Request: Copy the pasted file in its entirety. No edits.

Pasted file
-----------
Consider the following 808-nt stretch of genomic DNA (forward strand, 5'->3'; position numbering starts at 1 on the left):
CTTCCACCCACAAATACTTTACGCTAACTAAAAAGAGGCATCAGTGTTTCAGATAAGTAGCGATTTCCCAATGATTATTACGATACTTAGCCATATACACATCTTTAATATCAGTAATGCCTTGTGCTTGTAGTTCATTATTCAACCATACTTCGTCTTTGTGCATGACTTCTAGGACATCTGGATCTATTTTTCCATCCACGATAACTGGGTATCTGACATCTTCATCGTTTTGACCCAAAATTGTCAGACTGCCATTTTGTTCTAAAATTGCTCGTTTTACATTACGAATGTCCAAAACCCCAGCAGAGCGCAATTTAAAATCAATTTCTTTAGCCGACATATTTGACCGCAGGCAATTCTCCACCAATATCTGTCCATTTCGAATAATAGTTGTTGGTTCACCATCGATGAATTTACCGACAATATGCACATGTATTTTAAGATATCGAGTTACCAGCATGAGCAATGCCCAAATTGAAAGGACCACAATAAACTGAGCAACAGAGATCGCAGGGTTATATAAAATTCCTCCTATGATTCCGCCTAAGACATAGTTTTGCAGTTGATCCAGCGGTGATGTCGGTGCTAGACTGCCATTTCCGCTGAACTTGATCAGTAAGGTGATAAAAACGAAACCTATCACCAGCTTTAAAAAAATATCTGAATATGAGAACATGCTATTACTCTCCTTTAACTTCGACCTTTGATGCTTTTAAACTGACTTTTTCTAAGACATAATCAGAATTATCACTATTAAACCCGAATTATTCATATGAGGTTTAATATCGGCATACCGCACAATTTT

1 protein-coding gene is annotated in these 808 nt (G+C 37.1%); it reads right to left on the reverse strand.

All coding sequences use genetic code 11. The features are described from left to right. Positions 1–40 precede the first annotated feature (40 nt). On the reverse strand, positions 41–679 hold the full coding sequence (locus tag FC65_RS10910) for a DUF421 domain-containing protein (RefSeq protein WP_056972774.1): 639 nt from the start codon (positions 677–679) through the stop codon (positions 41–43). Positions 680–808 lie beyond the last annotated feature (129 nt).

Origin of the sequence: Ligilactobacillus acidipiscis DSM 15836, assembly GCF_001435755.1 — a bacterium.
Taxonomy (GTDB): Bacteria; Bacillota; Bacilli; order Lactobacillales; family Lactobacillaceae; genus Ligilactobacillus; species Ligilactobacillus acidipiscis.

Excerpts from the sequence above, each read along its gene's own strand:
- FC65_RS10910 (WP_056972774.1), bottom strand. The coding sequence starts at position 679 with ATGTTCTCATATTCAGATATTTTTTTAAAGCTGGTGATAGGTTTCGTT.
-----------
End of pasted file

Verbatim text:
Consider the following 808-nt stretch of genomic DNA (forward strand, 5'->3'; position numbering starts at 1 on the left):
CTTCCACCCACAAATACTTTACGCTAACTAAAAAGAGGCATCAGTGTTTCAGATAAGTAGCGATTTCCCAATGATTATTACGATACTTAGCCATATACACATCTTTAATATCAGTAATGCCTTGTGCTTGTAGTTCATTATTCAACCATACTTCGTCTTTGTGCATGACTTCTAGGACATCTGGATCTATTTTTCCATCCACGATAACTGGGTATCTGACATCTTCATCGTTTTGACCCAAAATTGTCAGACTGCCATTTTGTTCTAAAATTGCTCGTTTTACATTACGAATGTCCAAAACCCCAGCAGAGCGCAATTTAAAATCAATTTCTTTAGCCGACATATTTGACCGCAGGCAATTCTCCACCAATATCTGTCCATTTCGAATAATAGTTGTTGGTTCACCATCGATGAATTTACCGACAATATGCACATGTATTTTAAGATATCGAGTTACCAGCATGAGCAATGCCCAAATTGAAAGGACCACAATAAACTGAGCAACAGAGATCGCAGGGTTATATAAAATTCCTCCTATGATTCCGCCTAAGACATAGTTTTGCAGTTGATCCAGCGGTGATGTCGGTGCTAGACTGCCATTTCCGCTGAACTTGATCAGTAAGGTGATAAAAACGAAACCTATCACCAGCTTTAAAAAAATATCTGAATATGAGAACATGCTATTACTCTCCTTTAACTTCGACCTTTGATGCTTTTAAACTGACTTTTTCTAAGACATAATCAGAATTATCACTATTAAACCCGAATTATTCATATGAGGTTTAATATCGGCATACCGCACAATTTT

1 protein-coding gene is annotated in these 808 nt (G+C 37.1%); it reads right to left on the reverse strand.

All coding sequences use genetic code 11. The features are described from left to right. Positions 1–40 precede the first annotated feature (40 nt). On the reverse strand, positions 41–679 hold the full coding sequence (locus tag FC65_RS10910) for a DUF421 domain-containing protein (RefSeq protein WP_056972774.1): 639 nt from the start codon (positions 677–679) through the stop codon (positions 41–43). Positions 680–808 lie beyond the last annotated feature (129 nt).

Origin of the sequence: Ligilactobacillus acidipiscis DSM 15836, assembly GCF_001435755.1 — a bacterium.
Taxonomy (GTDB): Bacteria; Bacillota; Bacilli; order Lactobacillales; family Lactobacillaceae; genus Ligilactobacillus; species Ligilactobacillus acidipiscis.

Excerpts from the sequence above, each read along its gene's own strand:
- FC65_RS10910 (WP_056972774.1), bottom strand. The coding sequence starts at position 679 with ATGTTCTCATATTCAGATATTTTTTTAAAGCTGGTGATAGGTTTCGTT.